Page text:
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Ultrafast lasers catch electrons relaxing after brief excitement

Ultrafast lasers catch electrons relaxing after brief excitement

New Scientist

Image: Attoelectronics Group, MPQ

No one can match these electrons when it comes to relaxing. Within a few hundred attoseconds – billionths of a billionth of a second – of being hit by an X-ray pulse, they are already back where they were, sitting calmly in a low-energy state.

Experiments that have clocked them doing so have solved a decades-old puzzle about the way electrons behave inside solids – and could improve the best X-ray lasers.

In 2008, Eleftherios Goulielmakis at the Max Planck Institute for Quantum Optics in Garching, Germany, and his colleagues generated what were then the shortest pulses of light ever achieved: extreme ultraviolet bursts just 80 attoseconds long. Last year, the team created brief pulses of visible light too, each 380 attoseconds long.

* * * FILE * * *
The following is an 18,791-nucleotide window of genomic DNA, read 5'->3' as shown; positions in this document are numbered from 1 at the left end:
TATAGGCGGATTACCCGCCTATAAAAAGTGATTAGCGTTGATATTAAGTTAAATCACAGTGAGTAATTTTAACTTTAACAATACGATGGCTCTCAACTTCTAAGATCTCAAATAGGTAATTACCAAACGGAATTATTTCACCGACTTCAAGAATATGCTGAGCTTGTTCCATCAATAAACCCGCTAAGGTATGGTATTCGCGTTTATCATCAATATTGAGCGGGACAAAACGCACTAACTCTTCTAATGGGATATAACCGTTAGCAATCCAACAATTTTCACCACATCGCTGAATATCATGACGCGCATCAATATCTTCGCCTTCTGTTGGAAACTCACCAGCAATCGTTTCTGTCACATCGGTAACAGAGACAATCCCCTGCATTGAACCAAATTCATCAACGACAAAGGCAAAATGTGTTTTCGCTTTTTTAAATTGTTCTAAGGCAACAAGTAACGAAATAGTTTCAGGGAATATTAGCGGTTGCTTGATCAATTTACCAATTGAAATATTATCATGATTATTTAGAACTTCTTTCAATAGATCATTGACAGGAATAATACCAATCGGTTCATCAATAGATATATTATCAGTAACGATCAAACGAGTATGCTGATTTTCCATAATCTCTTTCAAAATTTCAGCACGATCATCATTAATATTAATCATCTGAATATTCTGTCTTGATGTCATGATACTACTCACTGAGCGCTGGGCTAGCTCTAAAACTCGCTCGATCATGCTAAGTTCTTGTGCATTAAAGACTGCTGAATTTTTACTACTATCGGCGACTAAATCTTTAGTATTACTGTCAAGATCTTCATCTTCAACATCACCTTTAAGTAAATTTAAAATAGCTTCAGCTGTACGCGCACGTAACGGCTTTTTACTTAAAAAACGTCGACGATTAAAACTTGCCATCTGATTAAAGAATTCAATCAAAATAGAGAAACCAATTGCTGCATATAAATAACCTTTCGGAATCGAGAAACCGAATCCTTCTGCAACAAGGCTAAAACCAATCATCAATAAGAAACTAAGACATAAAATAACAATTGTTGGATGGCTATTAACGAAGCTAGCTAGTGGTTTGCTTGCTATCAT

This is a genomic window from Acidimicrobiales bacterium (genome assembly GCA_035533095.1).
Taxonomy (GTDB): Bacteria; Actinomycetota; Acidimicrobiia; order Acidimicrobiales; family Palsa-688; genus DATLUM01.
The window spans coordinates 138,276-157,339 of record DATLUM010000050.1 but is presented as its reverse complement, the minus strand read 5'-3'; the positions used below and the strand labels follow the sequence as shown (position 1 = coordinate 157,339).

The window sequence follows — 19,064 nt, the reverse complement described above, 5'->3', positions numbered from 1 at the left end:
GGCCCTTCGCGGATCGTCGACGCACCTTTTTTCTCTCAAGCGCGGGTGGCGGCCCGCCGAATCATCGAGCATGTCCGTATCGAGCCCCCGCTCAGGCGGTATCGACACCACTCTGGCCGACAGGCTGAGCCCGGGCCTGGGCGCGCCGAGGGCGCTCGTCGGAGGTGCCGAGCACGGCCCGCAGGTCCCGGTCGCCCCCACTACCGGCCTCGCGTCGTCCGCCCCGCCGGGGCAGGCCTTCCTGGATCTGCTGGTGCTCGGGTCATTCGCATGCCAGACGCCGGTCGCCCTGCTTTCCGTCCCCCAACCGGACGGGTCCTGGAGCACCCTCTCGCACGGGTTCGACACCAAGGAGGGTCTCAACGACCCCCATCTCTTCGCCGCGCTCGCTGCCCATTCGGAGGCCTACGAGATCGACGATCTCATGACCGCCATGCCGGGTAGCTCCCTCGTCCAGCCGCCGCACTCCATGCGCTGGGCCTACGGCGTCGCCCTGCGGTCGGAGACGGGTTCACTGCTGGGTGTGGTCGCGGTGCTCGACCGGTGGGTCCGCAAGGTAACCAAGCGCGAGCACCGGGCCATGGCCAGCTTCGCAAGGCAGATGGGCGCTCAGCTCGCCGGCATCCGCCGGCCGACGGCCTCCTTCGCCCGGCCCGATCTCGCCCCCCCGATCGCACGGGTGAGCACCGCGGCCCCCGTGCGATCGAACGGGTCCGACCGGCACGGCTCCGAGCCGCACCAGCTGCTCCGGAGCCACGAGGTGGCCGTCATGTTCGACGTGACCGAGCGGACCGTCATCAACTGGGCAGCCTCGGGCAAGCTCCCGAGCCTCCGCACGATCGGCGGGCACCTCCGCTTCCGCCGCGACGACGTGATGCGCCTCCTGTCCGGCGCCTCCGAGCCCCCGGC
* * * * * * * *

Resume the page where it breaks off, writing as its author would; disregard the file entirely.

Now, Goulielmakis and his colleagues have used a combination of these pulses to probe the behaviour of virtual particles called excitons. Read more on newscientist.com…